They approve projects to increase affordable housing, address homelessness, improve streets and roads, spur economic growth, and deliver essential services to protect citizens.
Now these stories of local projects and initiatives will be celebrated on a variety of platforms, including the League’s social media platforms (Facebook
, and the newly launched League Instagram
account) and a dedicated page
on the League’s website.
Stories will also be shared in a new section of Western City magazine, previously named City Forum. The section will be renamed #LocalWorks starting in the April issue and will be dedicated to telling stories of city-initiated or partner projects of which local leaders are most proud and bring value and a higher quality of life to their residents.
League of California Cities President John F. Dunbar kicked off #LocalWorks at the February board meeting in Yountville with an example of a regional partnership in Napa County to address a serious workforce housing issue in the area. Five cities and the county came together to come up with a solution and each put a measure on the November 2018 ballot to raise the Transient Occupancy Tax on hotels to raise money for affordable housing projects.
The story was told through an animated video, shared on the League’s YouTube
, and website
“We have 482 avenues to tell California city success stories – to show that local government works,” Dunbar explained to board members during the meeting. “Tell your local works stories showing how well local government works and let’s share our stories far and wide.”
While many of city stories are told in council meetings, press releases, sometimes by a shrinking local media, these stories are often never shared at all. That is why the League is launching #LocalWorks to shine the spotlight on examples of local actions that are making a difference to their communities.
Collectively, California cities are creating hundreds, if not thousands, of projects each year that directly or indirectly improve the lives of our citizens. While there is a common lament that other levels of government do not always seem to work, California cities can show powerfully that local works – local government works.
While the League intends to share a wide variety of city projects and initiatives, the priority will be on telling stories related to the League’s 2020 Strategic Priorities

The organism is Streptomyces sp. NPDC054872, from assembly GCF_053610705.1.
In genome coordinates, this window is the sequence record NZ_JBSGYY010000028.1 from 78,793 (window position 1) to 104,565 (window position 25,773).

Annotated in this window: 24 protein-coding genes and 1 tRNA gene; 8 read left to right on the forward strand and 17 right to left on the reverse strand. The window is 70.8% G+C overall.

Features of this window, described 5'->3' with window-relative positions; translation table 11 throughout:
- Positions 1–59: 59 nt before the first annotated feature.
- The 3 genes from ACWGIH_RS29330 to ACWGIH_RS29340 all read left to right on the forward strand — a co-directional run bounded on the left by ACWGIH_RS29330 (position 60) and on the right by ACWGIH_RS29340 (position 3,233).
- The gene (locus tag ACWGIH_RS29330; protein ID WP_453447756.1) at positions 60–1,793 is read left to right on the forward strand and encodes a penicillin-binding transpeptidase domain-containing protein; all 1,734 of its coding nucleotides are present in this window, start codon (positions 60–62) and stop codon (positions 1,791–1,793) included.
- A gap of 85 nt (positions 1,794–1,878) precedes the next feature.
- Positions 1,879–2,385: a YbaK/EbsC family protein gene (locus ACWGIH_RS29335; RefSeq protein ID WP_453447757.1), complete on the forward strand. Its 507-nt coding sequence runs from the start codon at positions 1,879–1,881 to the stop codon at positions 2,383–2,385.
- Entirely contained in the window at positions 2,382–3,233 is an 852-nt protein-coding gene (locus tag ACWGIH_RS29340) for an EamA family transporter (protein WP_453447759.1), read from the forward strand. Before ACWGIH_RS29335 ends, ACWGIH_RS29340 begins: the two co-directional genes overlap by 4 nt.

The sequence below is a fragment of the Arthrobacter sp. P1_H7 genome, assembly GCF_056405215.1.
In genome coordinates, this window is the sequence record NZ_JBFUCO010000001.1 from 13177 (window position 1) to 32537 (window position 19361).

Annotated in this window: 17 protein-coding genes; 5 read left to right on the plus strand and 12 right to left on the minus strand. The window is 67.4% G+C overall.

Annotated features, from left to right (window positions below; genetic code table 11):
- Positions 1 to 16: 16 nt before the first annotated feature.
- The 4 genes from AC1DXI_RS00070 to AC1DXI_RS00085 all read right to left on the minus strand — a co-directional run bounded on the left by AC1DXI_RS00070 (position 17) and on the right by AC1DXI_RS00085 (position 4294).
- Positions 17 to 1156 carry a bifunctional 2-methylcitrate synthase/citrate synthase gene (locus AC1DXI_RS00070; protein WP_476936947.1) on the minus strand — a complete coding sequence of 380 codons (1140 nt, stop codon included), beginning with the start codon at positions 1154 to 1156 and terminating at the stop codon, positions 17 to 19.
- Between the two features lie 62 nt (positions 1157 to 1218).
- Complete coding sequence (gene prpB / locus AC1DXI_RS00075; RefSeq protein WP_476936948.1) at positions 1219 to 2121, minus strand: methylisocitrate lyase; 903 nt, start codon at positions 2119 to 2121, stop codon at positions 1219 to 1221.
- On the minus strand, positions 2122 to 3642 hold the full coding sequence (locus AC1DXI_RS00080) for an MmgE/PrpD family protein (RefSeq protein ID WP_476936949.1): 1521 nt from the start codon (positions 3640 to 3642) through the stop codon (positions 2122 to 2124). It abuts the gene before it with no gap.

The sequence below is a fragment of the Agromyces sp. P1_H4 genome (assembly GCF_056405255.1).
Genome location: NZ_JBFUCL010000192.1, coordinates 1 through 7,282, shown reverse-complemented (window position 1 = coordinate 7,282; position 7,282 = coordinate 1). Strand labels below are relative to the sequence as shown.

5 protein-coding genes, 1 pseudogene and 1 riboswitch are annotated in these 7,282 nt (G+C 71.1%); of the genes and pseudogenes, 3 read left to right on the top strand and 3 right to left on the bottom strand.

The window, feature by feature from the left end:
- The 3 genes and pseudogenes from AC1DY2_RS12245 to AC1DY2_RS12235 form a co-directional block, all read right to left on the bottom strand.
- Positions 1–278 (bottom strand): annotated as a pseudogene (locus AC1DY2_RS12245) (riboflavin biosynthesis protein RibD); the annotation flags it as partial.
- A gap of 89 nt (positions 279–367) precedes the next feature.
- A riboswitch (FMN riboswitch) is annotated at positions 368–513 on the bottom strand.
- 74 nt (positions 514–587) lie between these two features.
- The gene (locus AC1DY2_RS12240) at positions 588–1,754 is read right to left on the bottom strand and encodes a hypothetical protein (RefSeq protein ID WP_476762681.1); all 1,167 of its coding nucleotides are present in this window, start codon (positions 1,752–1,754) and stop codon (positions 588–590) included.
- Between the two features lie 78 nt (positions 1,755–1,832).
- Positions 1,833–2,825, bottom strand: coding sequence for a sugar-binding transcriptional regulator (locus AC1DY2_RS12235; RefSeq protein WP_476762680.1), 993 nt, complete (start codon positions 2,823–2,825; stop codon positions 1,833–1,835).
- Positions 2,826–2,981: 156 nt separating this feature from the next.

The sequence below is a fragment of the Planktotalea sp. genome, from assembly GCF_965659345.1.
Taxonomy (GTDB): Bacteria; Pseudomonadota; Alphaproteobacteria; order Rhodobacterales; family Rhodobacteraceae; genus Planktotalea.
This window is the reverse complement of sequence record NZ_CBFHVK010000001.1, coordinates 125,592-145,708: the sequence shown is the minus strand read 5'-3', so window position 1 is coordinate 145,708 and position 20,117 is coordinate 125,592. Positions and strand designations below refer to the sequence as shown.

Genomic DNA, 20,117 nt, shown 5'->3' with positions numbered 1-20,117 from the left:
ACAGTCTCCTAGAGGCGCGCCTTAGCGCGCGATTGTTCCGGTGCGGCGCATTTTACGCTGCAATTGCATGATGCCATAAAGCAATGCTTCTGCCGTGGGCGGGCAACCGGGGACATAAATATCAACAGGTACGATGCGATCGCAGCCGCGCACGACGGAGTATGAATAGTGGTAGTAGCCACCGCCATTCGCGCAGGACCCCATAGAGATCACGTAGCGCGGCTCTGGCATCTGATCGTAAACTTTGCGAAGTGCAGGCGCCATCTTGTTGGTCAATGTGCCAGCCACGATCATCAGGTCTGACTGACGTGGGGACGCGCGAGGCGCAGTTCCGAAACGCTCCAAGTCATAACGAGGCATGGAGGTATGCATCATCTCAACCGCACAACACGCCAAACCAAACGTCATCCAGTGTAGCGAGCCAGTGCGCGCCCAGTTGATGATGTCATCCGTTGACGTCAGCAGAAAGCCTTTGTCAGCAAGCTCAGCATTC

, as voted on by the board in December 2019. The priorities include affordable housing; homelessness; fiscal sustainability and pension obligations; community and disaster preparedness and resiliency; and public safety.
Another #LocalWorks story featured at the February board meeting was a new year-round turf field in Grass Valley. This was a perfect example of a #LocalWorks success story that shows an innovative way to provide high-quality recreation resources, while also managing costs. California droughts heavily impacted Grass Valley’s fields and parks, resulting in uneven dirt spaces, and high costs to water and maintain. The city proposed a one-cent sales tax for police, fire, road improvements, and parks, to raise money for a new field. After voter approval, the city partnered with the Grass Valley School District to create a $1.5 million all-season 84,000-square-foot all-weather sports field for school and public use. This story was shared on the League’s newly created Instagram
, the League’s website
, and will also be shared on the League’s Facebook page.
As these stories are gathered and catalogued, one story a month will be chosen for publication in Western City magazine. In the May issue, “Affordable Housing: More than a Mandate in San Marcos,” a story on a housing project in one of San Diego’s fastest growing cities, will appear as the first #LocalWorks story in the magazine.
How can cities participate in #LocalWorks?
Many cities have already produced stories that are just waiting to be shared. They may be in the form of press releases, videos, newsletter stories, or featured on a city’s website. They may have been covered by local media or simply exist in a department staff report to city council.
Cities are encouraged to submit their stories or story ideas directly to the magazine
, to their League Regional Public Affairs Manager
, or contact the League’s communications department
. Once the story is received, it will be catalogued and assessed to determine the best medium and platform to tell that story.
And remember, #LocalWorks is not a campaign. It is a new way to spotlight the great work being done by cities, not only to show that local government works, but to provide best practices to other cities on what they can do to offer improved services and resources to their own communities.
It’s time to get the word out to the public and state and federal governments that cities are doing the work every day and they have phenomenal examples to show for it. Because local works.